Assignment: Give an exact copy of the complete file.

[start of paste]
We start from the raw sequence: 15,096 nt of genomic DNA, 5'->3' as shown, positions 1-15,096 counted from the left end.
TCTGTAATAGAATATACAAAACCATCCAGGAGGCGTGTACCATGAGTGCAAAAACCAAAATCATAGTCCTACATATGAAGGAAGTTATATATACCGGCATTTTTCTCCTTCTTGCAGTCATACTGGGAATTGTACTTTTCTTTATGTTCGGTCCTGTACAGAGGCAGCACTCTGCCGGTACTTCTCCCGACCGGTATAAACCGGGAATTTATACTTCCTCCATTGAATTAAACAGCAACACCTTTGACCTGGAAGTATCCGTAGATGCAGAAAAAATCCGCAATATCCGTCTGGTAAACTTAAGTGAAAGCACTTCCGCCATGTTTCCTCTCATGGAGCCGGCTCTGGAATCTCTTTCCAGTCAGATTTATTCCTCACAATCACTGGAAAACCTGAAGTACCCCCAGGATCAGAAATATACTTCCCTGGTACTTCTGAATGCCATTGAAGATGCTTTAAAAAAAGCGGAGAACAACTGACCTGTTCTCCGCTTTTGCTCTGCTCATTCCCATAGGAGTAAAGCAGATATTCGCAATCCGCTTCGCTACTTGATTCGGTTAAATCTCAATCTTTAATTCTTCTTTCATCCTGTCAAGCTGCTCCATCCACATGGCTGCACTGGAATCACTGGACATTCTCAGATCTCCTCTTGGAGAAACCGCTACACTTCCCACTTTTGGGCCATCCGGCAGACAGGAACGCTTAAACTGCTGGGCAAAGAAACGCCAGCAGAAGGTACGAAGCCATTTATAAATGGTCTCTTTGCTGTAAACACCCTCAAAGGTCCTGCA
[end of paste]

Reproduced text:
We start from the raw sequence: 15,096 nt of genomic DNA, 5'->3' as shown, positions 1-15,096 counted from the left end.
TCTGTAATAGAATATACAAAACCATCCAGGAGGCGTGTACCATGAGTGCAAAAACCAAAATCATAGTCCTACATATGAAGGAAGTTATATATACCGGCATTTTTCTCCTTCTTGCAGTCATACTGGGAATTGTACTTTTCTTTATGTTCGGTCCTGTACAGAGGCAGCACTCTGCCGGTACTTCTCCCGACCGGTATAAACCGGGAATTTATACTTCCTCCATTGAATTAAACAGCAACACCTTTGACCTGGAAGTATCCGTAGATGCAGAAAAAATCCGCAATATCCGTCTGGTAAACTTAAGTGAAAGCACTTCCGCCATGTTTCCTCTCATGGAGCCGGCTCTGGAATCTCTTTCCAGTCAGATTTATTCCTCACAATCACTGGAAAACCTGAAGTACCCCCAGGATCAGAAATATACTTCCCTGGTACTTCTGAATGCCATTGAAGATGCTTTAAAAAAAGCGGAGAACAACTGACCTGTTCTCCGCTTTTGCTCTGCTCATTCCCATAGGAGTAAAGCAGATATTCGCAATCCGCTTCGCTACTTGATTCGGTTAAATCTCAATCTTTAATTCTTCTTTCATCCTGTCAAGCTGCTCCATCCACATGGCTGCACTGGAATCACTGGACATTCTCAGATCTCCTCTTGGAGAAACCGCTACACTTCCCACTTTTGGGCCATCCGGCAGACAGGAACGCTTAAACTGCTGGGCAAAGAAACGCCAGCAGAAGGTACGAAGCCATTTATAAATGGTCTCTTTGCTGTAAACACCCTCAAAGGTCCTGCA